Funny how everything has a classification, isn’t it? So what is a Class 8? What are they referring to when they say that?
Well it is simply the government’s way of identifying certain types of vehicles.
Every bicycle, car, motorcycle, airplane, and truck has their own unique classifications to identify them to those who have authority to regulate their operation. Ok, so what does that mean?
Well, as we all know the government has appointed various governing bodies to regulate industry standards. They also determine other classifications for vehicles and equipment used within the various industries.
The trucking industry is therefore no different, both heavily regulated and standardized, at least at the Federal level. The individual states still maintain their own regulatory agencies, but fall in line with the federal guidelines.
With that said, they have seen fit to classify all vehicles that operate on American roads.
Briefly, I will focus on the eight different classifications for trucks. These are basically based on the maximum weight a vehicle can carry.
Typically these are determined using either the Gross Vehicle Weight Rating (GVWR) or the Gross Trailer Weight Rating (GTWR).
The USA bases commercial truck classifications based on their GVWR. As stated above these range from one thru eight. The Department of Transportation’s Federal Highway Administration (FHWA) groups these as Light duty (1-3), Medium duty (4-6), and Heavy duty (7-8). Of course the Environmental Protection Agency (EPA) has a separate classification rating system based on emissions.
While even the US Census Bureau got in on the action with the Vehicle Inventory and Use Survey (formerly the Truck Inventory and Use Survey). These are just a few examples of the governing agencies from the Federal level, with the states still having their own.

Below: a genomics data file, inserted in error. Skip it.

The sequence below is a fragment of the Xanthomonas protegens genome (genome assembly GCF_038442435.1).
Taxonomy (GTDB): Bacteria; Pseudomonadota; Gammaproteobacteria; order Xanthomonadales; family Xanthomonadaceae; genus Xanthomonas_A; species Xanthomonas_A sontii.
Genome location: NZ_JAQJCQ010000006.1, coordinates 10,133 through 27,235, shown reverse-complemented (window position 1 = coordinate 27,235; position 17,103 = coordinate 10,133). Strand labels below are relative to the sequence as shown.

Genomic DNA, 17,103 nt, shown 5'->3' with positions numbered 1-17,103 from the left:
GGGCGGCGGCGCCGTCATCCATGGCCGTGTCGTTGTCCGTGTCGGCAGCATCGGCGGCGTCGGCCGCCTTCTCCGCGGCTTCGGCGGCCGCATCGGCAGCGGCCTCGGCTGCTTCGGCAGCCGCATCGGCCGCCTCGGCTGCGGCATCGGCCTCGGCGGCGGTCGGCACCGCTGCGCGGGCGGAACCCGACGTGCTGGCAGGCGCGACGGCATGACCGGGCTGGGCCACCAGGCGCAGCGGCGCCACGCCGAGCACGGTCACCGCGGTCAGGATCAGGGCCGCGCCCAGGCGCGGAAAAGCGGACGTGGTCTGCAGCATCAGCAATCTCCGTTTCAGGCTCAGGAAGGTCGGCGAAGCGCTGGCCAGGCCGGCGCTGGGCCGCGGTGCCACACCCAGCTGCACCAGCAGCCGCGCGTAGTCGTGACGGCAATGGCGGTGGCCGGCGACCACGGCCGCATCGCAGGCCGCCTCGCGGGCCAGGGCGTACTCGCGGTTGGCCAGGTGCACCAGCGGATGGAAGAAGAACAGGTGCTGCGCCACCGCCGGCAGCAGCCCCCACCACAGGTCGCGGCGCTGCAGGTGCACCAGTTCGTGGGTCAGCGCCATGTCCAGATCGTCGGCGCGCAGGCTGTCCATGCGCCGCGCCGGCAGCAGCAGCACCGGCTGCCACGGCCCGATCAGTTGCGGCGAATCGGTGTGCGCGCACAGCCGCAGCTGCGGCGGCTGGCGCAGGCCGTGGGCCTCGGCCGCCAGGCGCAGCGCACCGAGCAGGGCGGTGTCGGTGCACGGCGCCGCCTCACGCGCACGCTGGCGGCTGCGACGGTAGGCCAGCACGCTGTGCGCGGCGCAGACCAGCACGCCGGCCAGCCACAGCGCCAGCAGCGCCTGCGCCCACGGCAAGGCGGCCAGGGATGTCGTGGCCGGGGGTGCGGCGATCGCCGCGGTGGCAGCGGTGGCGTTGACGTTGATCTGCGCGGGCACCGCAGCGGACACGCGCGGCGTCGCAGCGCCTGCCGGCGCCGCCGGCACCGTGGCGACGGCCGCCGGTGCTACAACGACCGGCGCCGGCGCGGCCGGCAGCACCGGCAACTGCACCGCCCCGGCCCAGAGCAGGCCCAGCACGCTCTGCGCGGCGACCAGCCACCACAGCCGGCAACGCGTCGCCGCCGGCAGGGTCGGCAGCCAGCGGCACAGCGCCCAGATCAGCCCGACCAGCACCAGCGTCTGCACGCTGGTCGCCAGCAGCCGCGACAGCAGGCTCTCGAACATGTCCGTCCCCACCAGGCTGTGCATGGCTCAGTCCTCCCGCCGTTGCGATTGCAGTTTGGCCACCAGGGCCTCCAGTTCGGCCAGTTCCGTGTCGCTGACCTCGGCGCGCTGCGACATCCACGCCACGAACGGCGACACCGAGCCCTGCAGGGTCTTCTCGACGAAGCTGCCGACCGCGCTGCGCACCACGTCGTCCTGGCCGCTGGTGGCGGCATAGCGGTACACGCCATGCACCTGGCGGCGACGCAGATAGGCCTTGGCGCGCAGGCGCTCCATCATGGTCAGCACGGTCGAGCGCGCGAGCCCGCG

So basically what is the breakdown?
Light Duty Trucks (your more common small pickup trucks)
- Class 1: a truck having a GVWR that ranges from 0–6000 lb (0–2722 kg).
- Class 2: a truck having a GVWR that ranges from 6001–10000 lb (2722–4536 kg).
- Class 3: a truck having a GVWR that ranges from 10001–14000 lb (4536–6350 kg).
Medium Duty Trucks (commonly the mid-sized and utility trucks
- Class 4: a truck having a GVWR that ranges from 14001–16000 lb (6351–7257 kg).
- Class 5: a truck having a GVWR that ranges from 16001–19500 lb (7258–8845 kg).
- Class 6: a truck having a GVWR that ranges from 19501–26000 lb (8846–11793 kg).
Heavy Duty Trucks (these require a CDL to operate)
- Class 7: a truck having a GVWR that ranges from 26001–33000 lb (11794–14969 kg).
- Class 8: a truck having a GVWR that exceeds 33000 lb (14969 kg
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Class 8 includes what is considered the standard commercial vehicles, such as the single-unit dump trucks (with GVWR over 33,000 lb) and such trucks which usually have 3 or more axles. This includes the typical 5-axle tractor-trailer combination (also called a big rig, semi, or 18-wheeler) are class 8.